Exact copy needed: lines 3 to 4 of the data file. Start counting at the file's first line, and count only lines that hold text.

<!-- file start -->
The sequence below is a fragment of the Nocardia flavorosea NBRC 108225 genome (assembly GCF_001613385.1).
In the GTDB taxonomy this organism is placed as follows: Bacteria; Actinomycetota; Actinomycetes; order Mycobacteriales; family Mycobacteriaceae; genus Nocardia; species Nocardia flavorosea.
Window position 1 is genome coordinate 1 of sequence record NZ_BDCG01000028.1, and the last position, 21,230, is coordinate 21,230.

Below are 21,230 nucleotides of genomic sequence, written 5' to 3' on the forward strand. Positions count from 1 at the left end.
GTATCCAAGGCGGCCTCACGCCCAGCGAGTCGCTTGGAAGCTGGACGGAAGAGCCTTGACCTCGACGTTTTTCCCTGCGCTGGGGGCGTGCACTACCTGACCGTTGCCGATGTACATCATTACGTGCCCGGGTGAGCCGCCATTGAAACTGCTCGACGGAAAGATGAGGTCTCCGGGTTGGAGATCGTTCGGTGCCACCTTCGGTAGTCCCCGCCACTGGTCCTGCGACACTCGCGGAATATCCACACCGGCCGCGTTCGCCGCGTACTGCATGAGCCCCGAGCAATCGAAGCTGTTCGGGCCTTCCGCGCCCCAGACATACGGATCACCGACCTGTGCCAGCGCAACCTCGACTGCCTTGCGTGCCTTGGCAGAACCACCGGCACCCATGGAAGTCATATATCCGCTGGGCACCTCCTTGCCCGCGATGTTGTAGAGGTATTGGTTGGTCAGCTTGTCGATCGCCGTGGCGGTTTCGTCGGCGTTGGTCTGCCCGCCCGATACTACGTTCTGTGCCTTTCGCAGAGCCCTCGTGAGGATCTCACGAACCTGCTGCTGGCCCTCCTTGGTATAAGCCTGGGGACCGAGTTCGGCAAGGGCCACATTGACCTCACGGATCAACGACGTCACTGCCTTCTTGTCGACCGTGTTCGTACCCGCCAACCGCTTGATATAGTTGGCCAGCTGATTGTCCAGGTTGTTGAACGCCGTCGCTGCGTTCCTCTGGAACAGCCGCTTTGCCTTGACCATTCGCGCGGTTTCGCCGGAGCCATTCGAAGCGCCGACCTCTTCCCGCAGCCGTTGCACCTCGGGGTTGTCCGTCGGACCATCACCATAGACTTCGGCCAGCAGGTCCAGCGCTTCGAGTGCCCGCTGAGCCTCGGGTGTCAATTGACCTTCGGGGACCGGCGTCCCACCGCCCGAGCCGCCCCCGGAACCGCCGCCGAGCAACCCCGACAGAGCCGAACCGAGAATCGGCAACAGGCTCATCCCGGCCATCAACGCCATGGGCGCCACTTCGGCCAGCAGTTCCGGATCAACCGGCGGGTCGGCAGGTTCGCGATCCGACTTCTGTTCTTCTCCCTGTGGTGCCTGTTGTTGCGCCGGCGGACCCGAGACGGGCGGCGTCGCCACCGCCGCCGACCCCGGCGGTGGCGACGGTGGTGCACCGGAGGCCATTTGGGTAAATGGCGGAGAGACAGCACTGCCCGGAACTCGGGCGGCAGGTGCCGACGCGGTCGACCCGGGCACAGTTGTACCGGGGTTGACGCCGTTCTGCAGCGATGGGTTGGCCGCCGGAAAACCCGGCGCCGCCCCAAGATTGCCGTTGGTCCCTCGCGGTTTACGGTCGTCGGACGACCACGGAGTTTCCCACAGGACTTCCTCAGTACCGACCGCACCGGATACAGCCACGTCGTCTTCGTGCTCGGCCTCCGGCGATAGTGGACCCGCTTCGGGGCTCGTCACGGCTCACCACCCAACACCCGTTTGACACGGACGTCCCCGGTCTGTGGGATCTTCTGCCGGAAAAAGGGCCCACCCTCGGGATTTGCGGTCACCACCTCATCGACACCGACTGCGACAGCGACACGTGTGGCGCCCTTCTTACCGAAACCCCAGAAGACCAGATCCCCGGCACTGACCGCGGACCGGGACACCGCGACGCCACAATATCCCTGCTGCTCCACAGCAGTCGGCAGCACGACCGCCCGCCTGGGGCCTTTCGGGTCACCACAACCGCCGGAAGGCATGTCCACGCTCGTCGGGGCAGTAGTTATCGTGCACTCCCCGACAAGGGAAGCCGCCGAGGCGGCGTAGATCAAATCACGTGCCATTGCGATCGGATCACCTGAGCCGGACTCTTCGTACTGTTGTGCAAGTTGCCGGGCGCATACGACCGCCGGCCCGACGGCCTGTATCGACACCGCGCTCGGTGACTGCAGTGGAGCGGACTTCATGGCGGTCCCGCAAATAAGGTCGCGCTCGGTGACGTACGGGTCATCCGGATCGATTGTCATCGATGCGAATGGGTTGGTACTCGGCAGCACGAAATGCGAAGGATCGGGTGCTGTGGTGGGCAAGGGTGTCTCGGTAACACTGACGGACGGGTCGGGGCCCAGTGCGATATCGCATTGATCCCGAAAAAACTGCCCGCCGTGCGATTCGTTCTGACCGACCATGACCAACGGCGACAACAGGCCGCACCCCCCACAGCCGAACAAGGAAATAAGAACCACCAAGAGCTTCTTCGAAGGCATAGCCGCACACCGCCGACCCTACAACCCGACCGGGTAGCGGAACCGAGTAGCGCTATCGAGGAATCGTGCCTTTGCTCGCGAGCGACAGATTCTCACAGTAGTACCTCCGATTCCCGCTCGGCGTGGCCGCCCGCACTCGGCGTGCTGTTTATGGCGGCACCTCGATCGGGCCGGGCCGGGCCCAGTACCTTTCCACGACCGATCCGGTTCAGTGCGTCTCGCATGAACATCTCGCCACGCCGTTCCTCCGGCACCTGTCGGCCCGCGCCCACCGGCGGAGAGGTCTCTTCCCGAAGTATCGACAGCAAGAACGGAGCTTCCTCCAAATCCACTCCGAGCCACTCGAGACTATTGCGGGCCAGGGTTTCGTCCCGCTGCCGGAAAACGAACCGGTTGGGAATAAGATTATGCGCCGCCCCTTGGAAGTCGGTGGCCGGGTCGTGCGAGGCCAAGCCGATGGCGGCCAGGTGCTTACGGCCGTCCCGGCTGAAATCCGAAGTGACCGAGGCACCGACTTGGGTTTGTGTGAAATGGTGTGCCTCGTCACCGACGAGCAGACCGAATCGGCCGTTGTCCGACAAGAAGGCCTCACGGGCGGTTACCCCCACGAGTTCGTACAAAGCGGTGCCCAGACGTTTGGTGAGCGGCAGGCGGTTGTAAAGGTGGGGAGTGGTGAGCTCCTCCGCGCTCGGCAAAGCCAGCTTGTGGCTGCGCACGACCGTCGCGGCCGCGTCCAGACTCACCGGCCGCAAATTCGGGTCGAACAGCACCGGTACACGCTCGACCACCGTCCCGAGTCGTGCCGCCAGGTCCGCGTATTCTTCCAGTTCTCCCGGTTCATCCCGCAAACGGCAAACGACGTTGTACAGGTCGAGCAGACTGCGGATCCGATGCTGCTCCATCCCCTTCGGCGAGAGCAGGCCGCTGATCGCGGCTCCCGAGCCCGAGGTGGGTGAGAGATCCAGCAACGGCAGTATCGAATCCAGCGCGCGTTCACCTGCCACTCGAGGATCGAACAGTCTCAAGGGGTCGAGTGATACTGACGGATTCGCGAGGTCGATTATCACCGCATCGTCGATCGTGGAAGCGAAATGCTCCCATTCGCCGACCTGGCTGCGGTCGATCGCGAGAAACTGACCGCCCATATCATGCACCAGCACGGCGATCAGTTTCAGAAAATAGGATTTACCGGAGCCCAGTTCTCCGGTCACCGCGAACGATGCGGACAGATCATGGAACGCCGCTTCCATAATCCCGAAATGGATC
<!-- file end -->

Window position 1 is genome coordinate 1 of sequence record NZ_BDCG01000028.1, and the last position, 21,230, is coordinate 21,230.

Below are 21,230 nucleotides of genomic sequence, written 5' to 3' on the forward strand. Positions count from 1 at the left end.